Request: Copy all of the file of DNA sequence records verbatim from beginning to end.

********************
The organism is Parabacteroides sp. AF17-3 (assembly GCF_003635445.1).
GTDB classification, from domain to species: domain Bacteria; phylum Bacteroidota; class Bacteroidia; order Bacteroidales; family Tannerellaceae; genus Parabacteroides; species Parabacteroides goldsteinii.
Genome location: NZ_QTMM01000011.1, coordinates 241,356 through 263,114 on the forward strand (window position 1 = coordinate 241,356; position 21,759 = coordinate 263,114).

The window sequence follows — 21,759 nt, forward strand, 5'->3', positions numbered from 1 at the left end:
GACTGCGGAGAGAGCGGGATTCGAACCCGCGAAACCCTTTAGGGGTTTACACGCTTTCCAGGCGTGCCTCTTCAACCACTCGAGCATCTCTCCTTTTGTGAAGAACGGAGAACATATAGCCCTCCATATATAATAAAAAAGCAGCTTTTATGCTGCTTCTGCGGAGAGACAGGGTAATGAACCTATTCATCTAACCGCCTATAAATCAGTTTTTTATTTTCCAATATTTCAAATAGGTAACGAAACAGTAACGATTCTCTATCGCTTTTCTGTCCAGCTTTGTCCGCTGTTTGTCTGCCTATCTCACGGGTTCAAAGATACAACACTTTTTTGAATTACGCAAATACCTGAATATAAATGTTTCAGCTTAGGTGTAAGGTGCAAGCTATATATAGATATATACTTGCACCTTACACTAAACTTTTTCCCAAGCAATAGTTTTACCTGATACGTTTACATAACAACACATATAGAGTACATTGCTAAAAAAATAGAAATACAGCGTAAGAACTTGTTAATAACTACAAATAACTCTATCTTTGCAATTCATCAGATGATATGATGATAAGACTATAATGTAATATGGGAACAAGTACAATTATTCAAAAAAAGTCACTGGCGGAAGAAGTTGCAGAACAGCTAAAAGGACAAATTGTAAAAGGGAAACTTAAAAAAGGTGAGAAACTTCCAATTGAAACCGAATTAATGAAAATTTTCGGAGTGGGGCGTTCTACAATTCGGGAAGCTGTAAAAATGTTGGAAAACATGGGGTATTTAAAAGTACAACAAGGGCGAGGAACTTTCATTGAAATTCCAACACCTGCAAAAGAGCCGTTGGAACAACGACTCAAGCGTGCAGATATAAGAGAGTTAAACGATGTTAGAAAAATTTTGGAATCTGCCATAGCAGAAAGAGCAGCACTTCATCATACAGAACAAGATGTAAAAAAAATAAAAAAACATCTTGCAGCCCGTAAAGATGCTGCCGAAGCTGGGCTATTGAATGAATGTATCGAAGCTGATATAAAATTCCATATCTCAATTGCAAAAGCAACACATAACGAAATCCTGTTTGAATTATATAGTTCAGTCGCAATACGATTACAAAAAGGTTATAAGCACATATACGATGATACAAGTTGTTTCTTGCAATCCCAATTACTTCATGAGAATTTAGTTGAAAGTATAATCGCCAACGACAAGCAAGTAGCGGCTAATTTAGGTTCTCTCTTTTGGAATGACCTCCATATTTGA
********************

The organism is Parabacteroides sp. AF17-3 (assembly GCF_003635445.1).
GTDB classification, from domain to species: domain Bacteria; phylum Bacteroidota; class Bacteroidia; order Bacteroidales; family Tannerellaceae; genus Parabacteroides; species Parabacteroides goldsteinii.
Genome location: NZ_QTMM01000011.1, coordinates 241,356 through 263,114 on the forward strand (window position 1 = coordinate 241,356; position 21,759 = coordinate 263,114).

The window sequence follows — 21,759 nt, forward strand, 5'->3', positions numbered from 1 at the left end:
GACTGCGGAGAGAGCGGGATTCGAACCCGCGAAACCCTTTAGGGGTTTACACGCTTTCCAGGCGTGCCTCTTCAACCACTCGAGCATCTCTCCTTTTGTGAAGAACGGAGAACATATAGCCCTCCATATATAATAAAAAAGCAGCTTTTATGCTGCTTCTGCGGAGAGACAGGGTAATGAACCTATTCATCTAACCGCCTATAAATCAGTTTTTTATTTTCCAATATTTCAAATAGGTAACGAAACAGTAACGATTCTCTATCGCTTTTCTGTCCAGCTTTGTCCGCTGTTTGTCTGCCTATCTCACGGGTTCAAAGATACAACACTTTTTTGAATTACGCAAATACCTGAATATAAATGTTTCAGCTTAGGTGTAAGGTGCAAGCTATATATAGATATATACTTGCACCTTACACTAAACTTTTTCCCAAGCAATAGTTTTACCTGATACGTTTACATAACAACACATATAGAGTACATTGCTAAAAAAATAGAAATACAGCGTAAGAACTTGTTAATAACTACAAATAACTCTATCTTTGCAATTCATCAGATGATATGATGATAAGACTATAATGTAATATGGGAACAAGTACAATTATTCAAAAAAAGTCACTGGCGGAAGAAGTTGCAGAACAGCTAAAAGGACAAATTGTAAAAGGGAAACTTAAAAAAGGTGAGAAACTTCCAATTGAAACCGAATTAATGAAAATTTTCGGAGTGGGGCGTTCTACAATTCGGGAAGCTGTAAAAATGTTGGAAAACATGGGGTATTTAAAAGTACAACAAGGGCGAGGAACTTTCATTGAAATTCCAACACCTGCAAAAGAGCCGTTGGAACAACGACTCAAGCGTGCAGATATAAGAGAGTTAAACGATGTTAGAAAAATTTTGGAATCTGCCATAGCAGAAAGAGCAGCACTTCATCATACAGAACAAGATGTAAAAAAAATAAAAAAACATCTTGCAGCCCGTAAAGATGCTGCCGAAGCTGGGCTATTGAATGAATGTATCGAAGCTGATATAAAATTCCATATCTCAATTGCAAAAGCAACACATAACGAAATCCTGTTTGAATTATATAGTTCAGTCGCAATACGATTACAAAAAGGTTATAAGCACATATACGATGATACAAGTTGTTTCTTGCAATCCCAATTACTTCATGAGAATTTAGTTGAAAGTATAATCGCCAACGACAAGCAAGTAGCGGCTAATTTAGGTTCTCTCTTTTGGAATGACCTCCATATTTGA